Adriana Velez is Food Editor for SheKnows. She spent her formative years in Brooklyn, which pretty much explains everything about her. She now lives somewhere else and has discovered life after kale and kombucha. She's written for Civil ...
Yes, even you will achieve gingerbread house glory thanks to these tips
When I was a little girl, my mom would make a gingerbread house every Christmas. We would decorate it with candy and then, on Boxing Day, we would have a doll tea party and eat the house with our friends.
I've dreamed of doing the same now that I'm a mom, but it hasn't worked out. That's because I suck at building gingerbread houses. My lumpy, uneven walls refuse to join evenly and then my frosting doesn't hold and everything collapses at some point. And then I give up and just eat the pieces in defeat.
How to keep the walls upright while your icing dries
Prop your walls with cans of food, one on either side of each wall. "They're nice and sturdy so you can lean large sheets of gingerbread up against them without fear of them sliding anywhere," Sinclair says.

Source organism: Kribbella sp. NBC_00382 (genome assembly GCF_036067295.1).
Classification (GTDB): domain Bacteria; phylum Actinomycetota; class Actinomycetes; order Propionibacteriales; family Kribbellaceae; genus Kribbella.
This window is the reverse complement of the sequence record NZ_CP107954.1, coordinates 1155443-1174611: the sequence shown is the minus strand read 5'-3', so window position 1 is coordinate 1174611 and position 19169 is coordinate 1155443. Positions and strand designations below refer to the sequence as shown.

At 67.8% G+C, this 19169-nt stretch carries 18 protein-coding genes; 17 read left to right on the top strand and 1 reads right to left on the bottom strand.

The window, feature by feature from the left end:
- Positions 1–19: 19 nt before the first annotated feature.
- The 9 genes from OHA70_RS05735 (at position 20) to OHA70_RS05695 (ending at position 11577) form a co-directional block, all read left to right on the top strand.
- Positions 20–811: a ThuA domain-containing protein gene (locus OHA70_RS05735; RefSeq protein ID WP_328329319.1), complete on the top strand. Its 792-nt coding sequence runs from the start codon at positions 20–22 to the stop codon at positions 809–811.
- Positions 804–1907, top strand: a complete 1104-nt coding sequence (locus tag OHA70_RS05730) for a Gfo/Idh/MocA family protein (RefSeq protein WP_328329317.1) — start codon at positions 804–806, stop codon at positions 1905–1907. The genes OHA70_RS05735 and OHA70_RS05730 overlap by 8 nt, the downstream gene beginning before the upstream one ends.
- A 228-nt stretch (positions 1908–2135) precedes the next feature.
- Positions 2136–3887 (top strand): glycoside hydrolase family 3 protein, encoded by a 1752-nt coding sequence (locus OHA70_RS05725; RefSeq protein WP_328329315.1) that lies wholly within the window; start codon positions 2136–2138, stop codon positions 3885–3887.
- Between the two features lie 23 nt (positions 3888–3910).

More tips for avoiding Collapsed Gingerbread House Syndrome
Make sure your icing is thick enough. (See the recipe for royal icing at the end of the article.) If you notice walls shifting, that means your icing is too runny, and you need to make a thicker icing. Sinclair says the recipes in her book have more tips for making sure your walls hold together well.
Make sure your dough is really, truly baked through and completely cooled. Under-baked sheets will give a bit once you start building.
If your walls are shifting, scrape off the icing, make a new batch of icing, and start again. You may also need to bake your walls a little longer.
You can also use freshly made caramel to "cement" your house together. "Work quickly and carefully," Sinclair cautions, "because it will be very hot. But it will also make your houses very sturdy. You can then decorate with icing over the top."
Beware of humidity. "Gingerbread hates it and will go soft and collapse — especially if you decorate it heavily with sweets," Sinclair says.
Be sure to display your gingerbread house in a cool spot away from direct sunlight.